Firstly, the fact that the difference between Word and Sacrament has to be measured by God’s mercy and by our sinful condition, brings us to the recognition that with the sacrament we are dealing not with a plus but a minus. When an abundance is here spoken of, it is only because sin has abounded. The sacramental in the worship service will not lead to expansion, but rather to ascesis. It will, as little as the cross, be a motive for aesthetic development, but rather for extreme frugality. And this, where the entire Liturgy (with a capital L) stands and falls with the ceremonies, touches the essence of the matter.
There is some cause for putting the emphasis here. It is one of the rocks on which the liturgical movement is in danger of foundering. In the Rapport of the Union for Church Renewal, the essence of the worship service is described as a mystery. This mystery is then further defined as “the form of the life of faith,” parallel to the incarnation, “by which the promise becomes reality.” It is recalled that the body, feet, mouth, knees all participate in the liturgy. That “vessels” are necessary for the service and that “nothing is good enough” to be those vessels. It is recognized that “the display of the treasure in the vessels” is not what it is all about, and that God must release the treasure of grace from the vessels, but immediately thereafter the distinction between Word and Sacrament is again reduced exclusively to the difference between eye and ear. Finally, the worship service is called liturgical life (emphasis mine).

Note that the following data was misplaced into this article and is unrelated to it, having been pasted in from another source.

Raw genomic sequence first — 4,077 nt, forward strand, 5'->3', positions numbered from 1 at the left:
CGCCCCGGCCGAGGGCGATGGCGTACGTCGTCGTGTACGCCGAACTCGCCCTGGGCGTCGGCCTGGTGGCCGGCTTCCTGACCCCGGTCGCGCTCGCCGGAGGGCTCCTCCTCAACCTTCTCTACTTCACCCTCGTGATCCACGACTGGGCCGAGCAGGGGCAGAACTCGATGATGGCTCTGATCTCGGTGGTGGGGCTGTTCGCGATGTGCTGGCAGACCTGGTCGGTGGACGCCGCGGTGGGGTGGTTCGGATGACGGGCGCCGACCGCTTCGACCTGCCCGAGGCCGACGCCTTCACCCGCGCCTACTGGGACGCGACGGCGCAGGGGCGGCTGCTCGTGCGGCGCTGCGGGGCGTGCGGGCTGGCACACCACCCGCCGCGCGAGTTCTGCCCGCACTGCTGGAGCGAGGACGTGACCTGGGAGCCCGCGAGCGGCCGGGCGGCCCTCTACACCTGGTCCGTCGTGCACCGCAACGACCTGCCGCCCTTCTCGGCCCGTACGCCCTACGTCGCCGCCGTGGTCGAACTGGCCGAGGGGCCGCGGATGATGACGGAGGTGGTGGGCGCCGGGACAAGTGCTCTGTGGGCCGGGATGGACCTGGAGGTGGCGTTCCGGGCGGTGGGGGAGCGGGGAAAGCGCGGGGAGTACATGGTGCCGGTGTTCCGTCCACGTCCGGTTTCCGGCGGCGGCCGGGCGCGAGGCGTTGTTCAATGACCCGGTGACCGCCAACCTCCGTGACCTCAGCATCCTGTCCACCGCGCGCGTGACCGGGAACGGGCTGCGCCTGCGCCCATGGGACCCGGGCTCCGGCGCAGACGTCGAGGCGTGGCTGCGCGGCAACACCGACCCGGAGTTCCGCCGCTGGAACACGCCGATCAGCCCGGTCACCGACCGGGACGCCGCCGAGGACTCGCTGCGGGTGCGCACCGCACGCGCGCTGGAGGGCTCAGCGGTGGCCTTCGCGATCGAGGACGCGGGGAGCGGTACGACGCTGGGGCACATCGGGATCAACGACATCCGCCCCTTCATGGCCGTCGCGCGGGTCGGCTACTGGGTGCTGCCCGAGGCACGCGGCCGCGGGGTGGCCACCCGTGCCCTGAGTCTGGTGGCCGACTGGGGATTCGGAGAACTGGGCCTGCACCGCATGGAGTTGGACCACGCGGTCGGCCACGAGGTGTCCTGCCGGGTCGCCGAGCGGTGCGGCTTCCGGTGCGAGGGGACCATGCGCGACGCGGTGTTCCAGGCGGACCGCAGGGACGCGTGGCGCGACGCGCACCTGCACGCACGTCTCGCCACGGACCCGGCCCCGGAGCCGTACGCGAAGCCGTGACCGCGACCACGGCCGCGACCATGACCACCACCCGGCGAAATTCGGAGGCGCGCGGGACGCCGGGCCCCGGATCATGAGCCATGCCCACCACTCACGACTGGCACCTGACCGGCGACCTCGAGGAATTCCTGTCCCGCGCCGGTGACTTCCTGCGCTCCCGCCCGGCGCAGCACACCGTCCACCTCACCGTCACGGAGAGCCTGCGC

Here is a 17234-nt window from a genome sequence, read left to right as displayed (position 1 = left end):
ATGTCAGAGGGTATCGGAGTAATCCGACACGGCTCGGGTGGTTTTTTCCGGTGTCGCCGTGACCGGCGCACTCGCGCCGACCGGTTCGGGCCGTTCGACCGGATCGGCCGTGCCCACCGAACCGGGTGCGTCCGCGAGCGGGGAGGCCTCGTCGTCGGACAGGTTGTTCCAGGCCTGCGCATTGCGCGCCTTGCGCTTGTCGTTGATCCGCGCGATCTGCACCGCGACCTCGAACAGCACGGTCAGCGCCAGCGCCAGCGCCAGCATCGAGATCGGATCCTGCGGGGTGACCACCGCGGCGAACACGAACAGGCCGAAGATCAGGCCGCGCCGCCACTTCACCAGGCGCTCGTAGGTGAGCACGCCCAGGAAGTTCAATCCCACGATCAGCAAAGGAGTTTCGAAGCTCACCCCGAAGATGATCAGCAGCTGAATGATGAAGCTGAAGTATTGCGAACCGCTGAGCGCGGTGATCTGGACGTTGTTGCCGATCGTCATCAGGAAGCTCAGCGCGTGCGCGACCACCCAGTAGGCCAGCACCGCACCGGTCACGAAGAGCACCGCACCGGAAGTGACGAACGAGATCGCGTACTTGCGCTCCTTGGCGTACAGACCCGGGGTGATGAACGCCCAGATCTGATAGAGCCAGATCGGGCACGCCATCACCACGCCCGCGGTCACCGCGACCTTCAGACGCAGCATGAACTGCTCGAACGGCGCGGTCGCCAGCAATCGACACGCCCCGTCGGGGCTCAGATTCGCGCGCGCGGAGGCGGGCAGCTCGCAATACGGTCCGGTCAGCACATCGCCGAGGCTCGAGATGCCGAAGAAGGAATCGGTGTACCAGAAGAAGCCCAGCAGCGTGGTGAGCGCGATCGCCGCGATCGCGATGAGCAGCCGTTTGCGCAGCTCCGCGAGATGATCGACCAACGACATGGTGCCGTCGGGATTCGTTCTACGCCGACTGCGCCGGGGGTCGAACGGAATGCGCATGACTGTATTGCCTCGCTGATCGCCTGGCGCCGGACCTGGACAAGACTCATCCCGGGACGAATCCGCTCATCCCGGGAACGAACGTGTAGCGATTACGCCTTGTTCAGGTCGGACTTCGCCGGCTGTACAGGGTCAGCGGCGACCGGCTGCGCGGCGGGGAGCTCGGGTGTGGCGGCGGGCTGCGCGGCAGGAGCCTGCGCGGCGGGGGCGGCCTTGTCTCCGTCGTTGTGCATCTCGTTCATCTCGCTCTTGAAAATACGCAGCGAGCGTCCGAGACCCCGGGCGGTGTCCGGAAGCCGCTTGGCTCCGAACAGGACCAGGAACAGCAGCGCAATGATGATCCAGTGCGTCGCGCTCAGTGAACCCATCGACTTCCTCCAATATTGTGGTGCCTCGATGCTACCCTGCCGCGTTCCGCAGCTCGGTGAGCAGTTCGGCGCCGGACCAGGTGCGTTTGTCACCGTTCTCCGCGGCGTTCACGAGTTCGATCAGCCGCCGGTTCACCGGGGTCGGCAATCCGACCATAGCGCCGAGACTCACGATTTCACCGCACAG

All of this shows that the writers here do not primarily move in the categories of particular grace. They speak of form, reality, hands, feet, eyes, ears, liturgical vessels, and liturgical life. All of this points to the creation or the consummation. The Rapport itself knew that the matter comes down to God releasing the treasure of grace from the vessels. Had one gotten serious about this idea, then there would have been much more talk of sin and grace, guilt and atonement, repentance and faith. These are the categories from the realm of particular grace.